One in five youths has a mental disorder; schools need to learn to recognize the signs
On Board Online • October 23, 2017
By Alan Wechsler
The mental health of students is increasingly an issue that public school districts must deal with. But teachers and staff can help make a difference in identifying troubled students and getting them into therapy.
That was the message of Caroline Axelrod Mendel, a child psychologist who spoke during NYSSBA's 98th Annual Convention & Education Expo in Lake Placid in one of several sessions on how school leaders and school personnel can help students with mental health issues. NYSSBA previously held a summit meeting on the topic in Albany during May.
Mendel, associate psychologist at the Child Mind Institute in New York City, said if school staff learns to recognize the symptoms of mental illnesses, they can help avoid worsening symptoms, get patients to therapy faster and reduce the chance that a student might abandon school or suffer an even worse fate.
She noted that one in five youths suffer from a mental health disorder - 17.1 million in all - more than cancer, AIDS and diabetes combined. Fifty percent of mental disorders begin before age 14, she said, and suicide remains a leading cause of death for both children and adolescents.
"It is a huge problem in our nation," she said.
Students with a mental disorder (the preferred term among clinicians to "illness" or "disease") are more likely to cut class or skip school, and be suspended or expelled. Fifty percent of those with a disorder are likely to quit school. And dealing with students with this disorder may lead to teacher burnout as well, she added.
"That's why early identification and intervention is incredibly important," she said.
Identifying students with problems is the first step, and it's not always easy. Disorders manifest at different ages - the median age for onset of anxiety is 6, ADHD is age 11, mood disorders age 13 and substance abuse age 15.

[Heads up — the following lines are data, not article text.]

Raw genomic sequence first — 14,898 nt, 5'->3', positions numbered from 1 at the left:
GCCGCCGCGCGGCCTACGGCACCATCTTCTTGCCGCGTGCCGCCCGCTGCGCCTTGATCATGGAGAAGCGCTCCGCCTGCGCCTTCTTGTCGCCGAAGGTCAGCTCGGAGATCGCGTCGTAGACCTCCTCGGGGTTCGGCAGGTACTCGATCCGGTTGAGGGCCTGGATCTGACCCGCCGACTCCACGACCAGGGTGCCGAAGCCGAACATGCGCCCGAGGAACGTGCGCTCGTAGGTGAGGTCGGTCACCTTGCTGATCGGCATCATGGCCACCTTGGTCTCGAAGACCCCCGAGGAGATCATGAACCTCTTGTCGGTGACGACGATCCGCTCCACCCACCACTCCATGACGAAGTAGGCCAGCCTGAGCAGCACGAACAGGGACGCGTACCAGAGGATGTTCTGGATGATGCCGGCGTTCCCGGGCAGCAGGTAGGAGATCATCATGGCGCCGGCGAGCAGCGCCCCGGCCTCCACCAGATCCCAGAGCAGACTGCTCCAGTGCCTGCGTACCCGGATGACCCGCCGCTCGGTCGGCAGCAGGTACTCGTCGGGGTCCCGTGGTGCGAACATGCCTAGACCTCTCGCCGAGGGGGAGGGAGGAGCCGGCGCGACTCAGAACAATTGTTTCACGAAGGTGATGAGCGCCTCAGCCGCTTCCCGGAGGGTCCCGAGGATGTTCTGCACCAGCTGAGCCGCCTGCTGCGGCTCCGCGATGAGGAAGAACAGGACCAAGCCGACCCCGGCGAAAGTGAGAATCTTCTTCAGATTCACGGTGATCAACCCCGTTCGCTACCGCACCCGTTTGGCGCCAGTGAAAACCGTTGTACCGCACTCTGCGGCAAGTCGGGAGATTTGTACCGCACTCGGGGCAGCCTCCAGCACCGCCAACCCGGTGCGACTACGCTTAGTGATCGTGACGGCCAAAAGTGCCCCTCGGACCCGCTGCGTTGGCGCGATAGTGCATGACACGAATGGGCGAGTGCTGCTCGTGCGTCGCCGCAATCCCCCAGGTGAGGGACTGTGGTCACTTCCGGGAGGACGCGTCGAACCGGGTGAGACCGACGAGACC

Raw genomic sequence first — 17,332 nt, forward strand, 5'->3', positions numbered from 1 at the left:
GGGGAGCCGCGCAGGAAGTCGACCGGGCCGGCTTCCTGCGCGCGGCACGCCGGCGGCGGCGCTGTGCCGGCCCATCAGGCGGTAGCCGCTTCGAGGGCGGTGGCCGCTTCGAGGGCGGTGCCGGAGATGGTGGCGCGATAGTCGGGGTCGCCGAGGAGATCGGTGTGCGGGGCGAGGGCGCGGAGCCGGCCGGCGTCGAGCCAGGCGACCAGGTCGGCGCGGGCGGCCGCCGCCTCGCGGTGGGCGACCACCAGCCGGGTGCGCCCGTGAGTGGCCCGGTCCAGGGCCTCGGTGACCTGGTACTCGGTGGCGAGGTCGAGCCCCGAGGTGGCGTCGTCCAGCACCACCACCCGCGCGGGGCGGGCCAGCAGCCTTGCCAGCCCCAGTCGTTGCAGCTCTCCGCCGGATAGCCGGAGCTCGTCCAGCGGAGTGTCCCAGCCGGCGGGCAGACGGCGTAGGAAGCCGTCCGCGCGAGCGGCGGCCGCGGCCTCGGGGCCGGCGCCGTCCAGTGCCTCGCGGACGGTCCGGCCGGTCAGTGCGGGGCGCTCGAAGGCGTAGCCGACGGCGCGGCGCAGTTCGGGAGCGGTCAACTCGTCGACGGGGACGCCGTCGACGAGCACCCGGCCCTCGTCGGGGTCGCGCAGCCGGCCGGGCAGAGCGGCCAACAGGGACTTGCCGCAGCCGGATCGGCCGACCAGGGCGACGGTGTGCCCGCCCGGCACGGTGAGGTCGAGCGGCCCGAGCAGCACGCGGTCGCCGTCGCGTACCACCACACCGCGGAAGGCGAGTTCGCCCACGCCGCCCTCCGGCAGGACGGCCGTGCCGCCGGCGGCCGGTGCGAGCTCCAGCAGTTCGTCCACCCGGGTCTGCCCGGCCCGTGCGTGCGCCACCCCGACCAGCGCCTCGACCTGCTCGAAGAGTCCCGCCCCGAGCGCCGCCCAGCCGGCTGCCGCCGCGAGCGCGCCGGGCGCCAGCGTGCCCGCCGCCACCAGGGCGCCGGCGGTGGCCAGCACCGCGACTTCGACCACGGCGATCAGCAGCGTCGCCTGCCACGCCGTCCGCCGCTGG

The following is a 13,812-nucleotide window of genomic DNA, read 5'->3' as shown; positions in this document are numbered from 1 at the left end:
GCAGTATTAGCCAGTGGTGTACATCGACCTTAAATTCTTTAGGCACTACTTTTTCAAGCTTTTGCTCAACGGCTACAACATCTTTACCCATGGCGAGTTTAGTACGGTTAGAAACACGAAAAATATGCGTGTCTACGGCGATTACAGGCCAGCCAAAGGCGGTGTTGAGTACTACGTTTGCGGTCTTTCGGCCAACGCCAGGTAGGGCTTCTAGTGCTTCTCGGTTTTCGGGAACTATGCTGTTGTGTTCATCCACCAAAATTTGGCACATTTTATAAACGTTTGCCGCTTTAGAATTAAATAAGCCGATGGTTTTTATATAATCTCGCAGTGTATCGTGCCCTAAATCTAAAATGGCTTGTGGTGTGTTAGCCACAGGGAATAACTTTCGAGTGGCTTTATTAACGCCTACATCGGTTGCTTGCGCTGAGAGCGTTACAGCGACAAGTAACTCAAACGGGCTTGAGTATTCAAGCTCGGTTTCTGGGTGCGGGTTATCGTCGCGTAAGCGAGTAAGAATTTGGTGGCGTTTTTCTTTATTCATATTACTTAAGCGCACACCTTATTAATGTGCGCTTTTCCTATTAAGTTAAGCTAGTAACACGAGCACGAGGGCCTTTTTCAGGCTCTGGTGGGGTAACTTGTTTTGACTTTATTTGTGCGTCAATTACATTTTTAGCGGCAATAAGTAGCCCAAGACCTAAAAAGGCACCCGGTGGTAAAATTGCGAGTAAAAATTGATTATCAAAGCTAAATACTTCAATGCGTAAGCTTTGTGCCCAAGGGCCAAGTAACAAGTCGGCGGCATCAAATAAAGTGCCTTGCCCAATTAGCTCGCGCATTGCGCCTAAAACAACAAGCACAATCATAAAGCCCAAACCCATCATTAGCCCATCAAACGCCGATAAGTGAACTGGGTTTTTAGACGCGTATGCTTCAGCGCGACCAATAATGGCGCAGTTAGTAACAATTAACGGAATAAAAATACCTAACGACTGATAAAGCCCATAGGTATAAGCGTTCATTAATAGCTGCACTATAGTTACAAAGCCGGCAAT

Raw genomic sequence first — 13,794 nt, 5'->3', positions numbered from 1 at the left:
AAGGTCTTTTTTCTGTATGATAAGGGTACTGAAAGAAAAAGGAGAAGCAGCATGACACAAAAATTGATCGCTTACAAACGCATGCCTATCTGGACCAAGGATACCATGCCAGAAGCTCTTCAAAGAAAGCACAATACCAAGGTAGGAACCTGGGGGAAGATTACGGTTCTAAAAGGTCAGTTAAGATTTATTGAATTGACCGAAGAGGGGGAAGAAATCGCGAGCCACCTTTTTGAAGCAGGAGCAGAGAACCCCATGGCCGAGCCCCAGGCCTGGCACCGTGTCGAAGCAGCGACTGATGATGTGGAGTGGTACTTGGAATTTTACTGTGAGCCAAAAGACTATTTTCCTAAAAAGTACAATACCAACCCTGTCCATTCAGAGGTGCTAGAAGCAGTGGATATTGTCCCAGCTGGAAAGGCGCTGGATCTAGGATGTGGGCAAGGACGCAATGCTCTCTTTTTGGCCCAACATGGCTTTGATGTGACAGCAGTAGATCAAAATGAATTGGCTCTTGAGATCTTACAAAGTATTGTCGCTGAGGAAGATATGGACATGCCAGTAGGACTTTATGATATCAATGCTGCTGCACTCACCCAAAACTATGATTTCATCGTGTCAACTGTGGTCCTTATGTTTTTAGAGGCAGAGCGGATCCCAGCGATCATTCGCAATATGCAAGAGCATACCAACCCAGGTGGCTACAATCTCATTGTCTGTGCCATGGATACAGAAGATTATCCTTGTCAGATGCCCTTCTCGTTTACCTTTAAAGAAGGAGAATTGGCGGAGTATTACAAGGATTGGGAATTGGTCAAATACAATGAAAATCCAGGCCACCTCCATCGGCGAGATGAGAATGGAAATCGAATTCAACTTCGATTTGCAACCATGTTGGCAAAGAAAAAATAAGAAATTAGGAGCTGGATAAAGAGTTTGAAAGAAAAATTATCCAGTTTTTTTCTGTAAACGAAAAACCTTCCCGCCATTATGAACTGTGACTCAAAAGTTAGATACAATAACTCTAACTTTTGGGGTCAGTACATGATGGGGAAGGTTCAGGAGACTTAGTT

Students with ADHD are perhaps the easiest to spot. With externalized behaviors like inattention, hyperactivity and daydreaming, it doesn't take an expert to figure out something is up.
Anxiety is another issue. Teachers might spot young students who are having difficulty leaving their parents when being dropped off or who are consumed by worry that something might happen to their parents.
But symptoms can be more subtle. Anxiety can prevent children from raising a hand in class or giving presentations. Some can have difficulty eating in front of others. A child afraid to go to a school bathroom might have an accident because of fear of exposing themselves to a stressful situation.
Some students with anxiety are model students. For instance, students who appear to be perfectionists could be hiding an anxiety - one that can make them, for instance, feel terrible about getting a 95 on a test because they're pounding themselves over the 5 percent they didn't get.
Depression is another concern. At least 3 million adolescents ages 12 to 17 will suffer from a depressive episode, and catching the illness early can help head off more severe attacks later. While it's normal for teens to be irritable or angry some of the time, a student who is angry all the time could be depressed. A sudden decline in grades can also be a giveaway, as is frequent absences or lateness, fatigue or failure to do work.
Of course, being aware of these problems is only part of the battle. Mendel suggested that districts invest more into mental health initiatives. "You have a positive outcome on grades and increased test scores. One study found suspensions were reduced by half. They work."
Mendel suggested several steps schools can take to support students with mental health disorders. A first step would be to train all staff to identify the symptoms of mental disorders. A secondary program would be to target students at risk - for instance by identifying specific groups of kids more likely to have difficulties, and providing programs for that audience meant to prevent illness or monitor behavior.
While schools generally work with outside clinicians, therapy can be done in school, as well. While that's not something a school psychologist can offer, there are examples of schools bringing in counselors to work with troubled students one-on-one. In some cases, grants are available to pay for programs. Other schools have benefited from psychologists willing to work with students for a certain time period as part of a research study.
Some hospitals contract with districts to provide a school-based mental health program. Such programs benefit students who otherwise would not be able to make therapy appointments.
While the costs may be higher than doing nothing, the advantages benefit both the district and society in general, she said.
"Schools are in a unique position to identify and target social and emotional needs," she said. "This would help reduce the public health burden of mental illness and promote children's academic success."